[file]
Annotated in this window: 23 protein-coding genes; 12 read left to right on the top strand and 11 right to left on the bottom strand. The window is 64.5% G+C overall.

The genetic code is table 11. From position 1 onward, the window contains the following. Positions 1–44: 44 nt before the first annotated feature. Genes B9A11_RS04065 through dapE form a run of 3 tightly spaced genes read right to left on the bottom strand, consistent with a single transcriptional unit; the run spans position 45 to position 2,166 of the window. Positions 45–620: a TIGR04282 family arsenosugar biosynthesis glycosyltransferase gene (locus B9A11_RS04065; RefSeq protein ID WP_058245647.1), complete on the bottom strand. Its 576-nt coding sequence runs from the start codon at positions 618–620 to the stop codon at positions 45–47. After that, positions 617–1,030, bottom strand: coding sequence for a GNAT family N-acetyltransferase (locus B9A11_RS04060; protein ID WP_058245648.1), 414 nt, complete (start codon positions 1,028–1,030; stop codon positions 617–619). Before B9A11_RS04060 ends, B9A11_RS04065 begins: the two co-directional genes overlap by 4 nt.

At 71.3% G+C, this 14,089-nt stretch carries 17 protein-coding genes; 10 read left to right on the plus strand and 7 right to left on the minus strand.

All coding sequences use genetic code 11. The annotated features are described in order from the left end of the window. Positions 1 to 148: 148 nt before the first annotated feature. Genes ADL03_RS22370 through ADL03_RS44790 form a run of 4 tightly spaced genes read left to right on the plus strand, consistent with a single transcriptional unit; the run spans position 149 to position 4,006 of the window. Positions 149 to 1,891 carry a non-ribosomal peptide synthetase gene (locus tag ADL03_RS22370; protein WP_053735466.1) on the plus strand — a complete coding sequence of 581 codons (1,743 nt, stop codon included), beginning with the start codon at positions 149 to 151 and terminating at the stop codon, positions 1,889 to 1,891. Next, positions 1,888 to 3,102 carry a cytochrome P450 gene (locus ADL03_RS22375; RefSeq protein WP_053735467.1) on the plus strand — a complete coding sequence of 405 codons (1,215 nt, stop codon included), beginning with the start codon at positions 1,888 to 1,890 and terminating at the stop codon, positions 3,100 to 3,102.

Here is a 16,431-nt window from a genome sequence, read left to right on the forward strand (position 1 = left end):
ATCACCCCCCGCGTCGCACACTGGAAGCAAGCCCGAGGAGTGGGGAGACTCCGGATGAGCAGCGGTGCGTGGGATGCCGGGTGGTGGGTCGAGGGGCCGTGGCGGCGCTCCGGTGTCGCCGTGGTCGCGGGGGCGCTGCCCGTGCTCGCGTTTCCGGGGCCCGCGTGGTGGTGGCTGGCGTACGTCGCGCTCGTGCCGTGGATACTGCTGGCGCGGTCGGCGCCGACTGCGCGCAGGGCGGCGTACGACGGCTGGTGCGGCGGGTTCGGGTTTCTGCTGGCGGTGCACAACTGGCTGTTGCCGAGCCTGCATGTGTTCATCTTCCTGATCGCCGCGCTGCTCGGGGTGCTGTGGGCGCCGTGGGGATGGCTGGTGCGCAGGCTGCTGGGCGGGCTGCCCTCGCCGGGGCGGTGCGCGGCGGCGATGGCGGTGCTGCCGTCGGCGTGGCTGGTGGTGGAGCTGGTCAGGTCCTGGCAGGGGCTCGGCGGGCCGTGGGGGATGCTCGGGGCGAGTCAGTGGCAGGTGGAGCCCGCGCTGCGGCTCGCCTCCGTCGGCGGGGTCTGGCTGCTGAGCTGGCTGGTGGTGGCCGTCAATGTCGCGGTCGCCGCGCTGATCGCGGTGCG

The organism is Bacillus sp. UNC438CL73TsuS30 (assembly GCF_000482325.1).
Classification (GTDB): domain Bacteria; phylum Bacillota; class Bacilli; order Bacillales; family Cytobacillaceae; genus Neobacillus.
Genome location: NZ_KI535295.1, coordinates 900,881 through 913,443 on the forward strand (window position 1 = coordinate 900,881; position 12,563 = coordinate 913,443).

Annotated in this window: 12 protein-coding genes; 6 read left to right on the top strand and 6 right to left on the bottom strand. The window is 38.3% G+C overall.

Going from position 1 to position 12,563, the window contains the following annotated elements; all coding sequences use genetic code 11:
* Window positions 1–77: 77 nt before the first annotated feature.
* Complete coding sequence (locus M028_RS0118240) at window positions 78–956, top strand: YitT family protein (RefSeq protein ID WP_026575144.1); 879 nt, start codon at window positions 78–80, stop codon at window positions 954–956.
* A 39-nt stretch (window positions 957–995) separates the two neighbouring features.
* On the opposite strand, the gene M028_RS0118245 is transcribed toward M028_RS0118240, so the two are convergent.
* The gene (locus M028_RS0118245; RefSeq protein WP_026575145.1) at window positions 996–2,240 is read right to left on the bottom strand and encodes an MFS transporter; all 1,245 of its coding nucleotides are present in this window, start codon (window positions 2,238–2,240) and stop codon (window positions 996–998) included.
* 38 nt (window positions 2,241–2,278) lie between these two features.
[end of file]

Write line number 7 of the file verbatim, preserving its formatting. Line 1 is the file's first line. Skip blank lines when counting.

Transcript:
The organism is Bacillus sp. UNC438CL73TsuS30 (assembly GCF_000482325.1).